Children of God (3:1-3)

Immediately after the thesis of 2:29, John puts some wonderful thoughts in parenthesis (3:1-3) about the wonder of being children of God:

“Behold, what manner of love the Father hath bestowed upon us, that we should be called the sons [children] of God: therefore the world knoweth us not, because it knew him not. Beloved, now are we the sons [children] of God, and it doth not yet appear what we shall be: but we know that, when he shall appear, we shall be like him; for we shall see him as he is.”

John reminds us that by being in Christ we are “the sons of God” (the word “sons” should be translated as children). A few moments contemplation of the benefits of becoming adopted into God’s family should surely fill our hearts with deep gratitude. Imagine if your ecclesia were to approach someone of power and wealth like Donald Trump, or Vladimir Putin, and ask if we could all be adopted into their family and share in their status and wealth. Do you think they would agree to this proposal? Not likely. They want to keep all that to themselves. However, the God of the universe, with immeasurably more power and wealth than any man might have, invites us to join his family and have a share of the status, wealth and power that is His. What an enormous privilege is that! This is what we can have in becoming ‘children of God’.

But the promise is even more expansive: “it doth not yet appear what we shall be: but we know that, when he shall appear, we shall be like him; for we shall see him as he is”.

What an amazing prospect. When the Lord appears (returns) we shall be like him. We shall be immortal in constitution like he is, as Paul expressed in Philippians 3:21: “[he] shall change our vile body, that it may be fashioned like unto his glorious body”. But the promise extends beyond that as well. How wonderful to be “like him” in being sinless and righteous and having a mind fully in tune with our God and our Lord at all times. Hymn 388 beautifully picks up the joy of the theme: “We shall be like him”.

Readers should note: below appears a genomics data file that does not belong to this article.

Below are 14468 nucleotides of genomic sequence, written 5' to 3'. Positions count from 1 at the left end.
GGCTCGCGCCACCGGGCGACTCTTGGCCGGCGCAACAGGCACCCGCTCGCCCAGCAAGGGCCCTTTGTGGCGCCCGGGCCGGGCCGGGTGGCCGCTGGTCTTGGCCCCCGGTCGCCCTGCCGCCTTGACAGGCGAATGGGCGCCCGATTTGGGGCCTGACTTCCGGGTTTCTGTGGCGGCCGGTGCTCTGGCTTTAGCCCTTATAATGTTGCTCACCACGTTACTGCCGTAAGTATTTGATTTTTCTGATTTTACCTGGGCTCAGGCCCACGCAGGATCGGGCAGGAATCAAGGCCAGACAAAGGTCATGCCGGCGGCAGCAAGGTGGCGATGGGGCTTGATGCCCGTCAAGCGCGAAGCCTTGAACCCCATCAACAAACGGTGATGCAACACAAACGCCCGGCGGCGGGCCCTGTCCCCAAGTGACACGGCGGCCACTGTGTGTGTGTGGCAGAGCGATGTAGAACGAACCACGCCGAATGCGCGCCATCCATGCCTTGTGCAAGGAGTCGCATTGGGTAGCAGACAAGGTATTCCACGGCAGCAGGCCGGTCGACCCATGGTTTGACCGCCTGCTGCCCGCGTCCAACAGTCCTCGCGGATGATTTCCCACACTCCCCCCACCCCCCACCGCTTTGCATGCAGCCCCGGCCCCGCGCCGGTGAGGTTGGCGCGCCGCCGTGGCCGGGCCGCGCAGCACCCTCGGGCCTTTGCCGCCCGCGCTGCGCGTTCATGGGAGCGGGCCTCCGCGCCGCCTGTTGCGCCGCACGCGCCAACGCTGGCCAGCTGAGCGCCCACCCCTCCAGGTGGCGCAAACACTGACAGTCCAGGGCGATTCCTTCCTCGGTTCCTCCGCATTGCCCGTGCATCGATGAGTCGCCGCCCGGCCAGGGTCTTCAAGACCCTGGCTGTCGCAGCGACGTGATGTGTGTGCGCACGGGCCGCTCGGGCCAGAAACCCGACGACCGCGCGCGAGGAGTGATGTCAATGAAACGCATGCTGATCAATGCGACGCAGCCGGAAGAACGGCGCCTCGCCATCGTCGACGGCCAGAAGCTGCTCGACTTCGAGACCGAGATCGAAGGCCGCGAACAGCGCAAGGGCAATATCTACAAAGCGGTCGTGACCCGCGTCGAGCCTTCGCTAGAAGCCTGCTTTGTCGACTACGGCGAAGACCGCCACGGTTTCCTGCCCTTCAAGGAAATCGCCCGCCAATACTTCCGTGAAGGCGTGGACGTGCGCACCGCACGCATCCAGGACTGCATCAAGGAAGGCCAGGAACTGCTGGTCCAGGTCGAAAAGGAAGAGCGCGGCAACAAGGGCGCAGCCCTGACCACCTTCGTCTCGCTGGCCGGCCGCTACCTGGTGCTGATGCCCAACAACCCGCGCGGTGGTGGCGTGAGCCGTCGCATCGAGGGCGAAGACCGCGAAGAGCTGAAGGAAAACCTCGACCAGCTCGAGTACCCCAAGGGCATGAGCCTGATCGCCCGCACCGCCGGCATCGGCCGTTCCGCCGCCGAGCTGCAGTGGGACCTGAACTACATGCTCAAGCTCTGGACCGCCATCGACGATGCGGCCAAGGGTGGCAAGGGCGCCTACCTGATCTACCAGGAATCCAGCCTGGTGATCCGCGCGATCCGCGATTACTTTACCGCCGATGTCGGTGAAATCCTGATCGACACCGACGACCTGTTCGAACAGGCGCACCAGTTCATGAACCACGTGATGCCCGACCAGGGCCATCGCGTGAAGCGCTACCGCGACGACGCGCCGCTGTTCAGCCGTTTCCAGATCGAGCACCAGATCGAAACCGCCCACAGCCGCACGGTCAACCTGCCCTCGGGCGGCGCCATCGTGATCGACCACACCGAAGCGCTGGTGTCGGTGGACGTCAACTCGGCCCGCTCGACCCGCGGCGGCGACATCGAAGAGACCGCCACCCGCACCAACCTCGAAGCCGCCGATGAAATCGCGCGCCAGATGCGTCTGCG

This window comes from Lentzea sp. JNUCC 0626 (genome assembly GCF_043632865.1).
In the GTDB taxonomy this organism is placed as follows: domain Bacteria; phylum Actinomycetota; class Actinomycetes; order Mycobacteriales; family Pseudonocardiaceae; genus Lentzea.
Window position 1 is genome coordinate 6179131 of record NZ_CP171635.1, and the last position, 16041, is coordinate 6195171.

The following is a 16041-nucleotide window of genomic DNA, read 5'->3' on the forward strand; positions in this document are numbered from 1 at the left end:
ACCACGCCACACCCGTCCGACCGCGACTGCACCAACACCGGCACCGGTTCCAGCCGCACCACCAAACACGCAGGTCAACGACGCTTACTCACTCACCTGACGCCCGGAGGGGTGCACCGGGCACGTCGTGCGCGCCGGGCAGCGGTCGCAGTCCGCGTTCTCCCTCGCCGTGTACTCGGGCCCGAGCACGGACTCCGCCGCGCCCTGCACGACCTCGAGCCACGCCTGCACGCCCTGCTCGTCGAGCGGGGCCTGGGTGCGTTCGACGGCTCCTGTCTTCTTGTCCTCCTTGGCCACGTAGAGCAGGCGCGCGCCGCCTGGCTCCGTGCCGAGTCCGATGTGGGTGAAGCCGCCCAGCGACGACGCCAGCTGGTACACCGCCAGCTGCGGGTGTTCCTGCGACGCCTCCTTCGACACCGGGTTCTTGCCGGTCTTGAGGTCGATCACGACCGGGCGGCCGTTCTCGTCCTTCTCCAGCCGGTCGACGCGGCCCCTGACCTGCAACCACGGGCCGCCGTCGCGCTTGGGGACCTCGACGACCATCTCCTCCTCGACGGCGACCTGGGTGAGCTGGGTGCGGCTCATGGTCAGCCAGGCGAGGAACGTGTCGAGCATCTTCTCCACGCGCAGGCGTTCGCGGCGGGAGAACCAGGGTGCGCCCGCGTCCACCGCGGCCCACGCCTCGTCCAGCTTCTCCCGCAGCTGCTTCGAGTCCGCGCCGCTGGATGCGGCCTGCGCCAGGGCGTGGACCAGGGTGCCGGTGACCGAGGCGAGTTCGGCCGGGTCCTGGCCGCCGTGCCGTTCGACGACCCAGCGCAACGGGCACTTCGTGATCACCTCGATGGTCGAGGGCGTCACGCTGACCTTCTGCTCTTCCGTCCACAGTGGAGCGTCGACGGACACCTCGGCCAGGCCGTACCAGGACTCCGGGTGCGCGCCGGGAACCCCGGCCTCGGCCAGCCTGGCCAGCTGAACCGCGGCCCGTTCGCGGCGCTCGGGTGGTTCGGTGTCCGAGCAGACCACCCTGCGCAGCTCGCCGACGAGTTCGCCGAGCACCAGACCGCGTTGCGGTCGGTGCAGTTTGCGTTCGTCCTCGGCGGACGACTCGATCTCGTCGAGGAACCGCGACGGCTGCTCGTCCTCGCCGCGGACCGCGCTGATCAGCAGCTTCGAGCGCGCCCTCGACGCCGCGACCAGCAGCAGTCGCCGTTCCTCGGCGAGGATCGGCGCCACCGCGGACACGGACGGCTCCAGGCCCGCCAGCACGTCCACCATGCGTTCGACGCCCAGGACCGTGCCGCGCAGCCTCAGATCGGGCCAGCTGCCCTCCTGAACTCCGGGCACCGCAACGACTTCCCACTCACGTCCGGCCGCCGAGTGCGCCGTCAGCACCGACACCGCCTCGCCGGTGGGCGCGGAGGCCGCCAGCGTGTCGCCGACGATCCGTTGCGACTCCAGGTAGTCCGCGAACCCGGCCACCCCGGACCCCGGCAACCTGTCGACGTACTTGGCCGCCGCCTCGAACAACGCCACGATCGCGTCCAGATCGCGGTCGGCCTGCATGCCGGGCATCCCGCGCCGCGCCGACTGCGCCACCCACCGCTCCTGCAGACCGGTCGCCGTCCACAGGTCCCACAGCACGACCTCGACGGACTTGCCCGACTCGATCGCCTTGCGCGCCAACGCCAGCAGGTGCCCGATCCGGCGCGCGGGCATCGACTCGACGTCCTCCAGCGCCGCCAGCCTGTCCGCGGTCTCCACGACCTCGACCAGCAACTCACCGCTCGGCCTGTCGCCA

The children of God do not practise sin (3:4-9)

This bracket of verses counters the Gnostic doctrine that committing sin doesn’t matter. As outlined in the first article, Gnostics claimed that immorality was acceptable, because as long as the mind is steeped in light it is unaffected by what the body does. Irenaeus (AD180) explains the Gnostic view: “as gold deposited in mud does not lose its beauty, so they themselves whatever may be their outward immorality cannot be injured by it, nor lose their spiritual substance”. John is countering this evil doctrine.

The KJV translation of this bracket of verses is not the best. This results in several statements which can be somewhat alarming for Christadelphians: For example:

  • v6 – “whosoever sinneth hath not seen him [the Father], neither known him”. As all of us have sinned—this verse would mean we have never known the Father at all; we have no relationship with Him!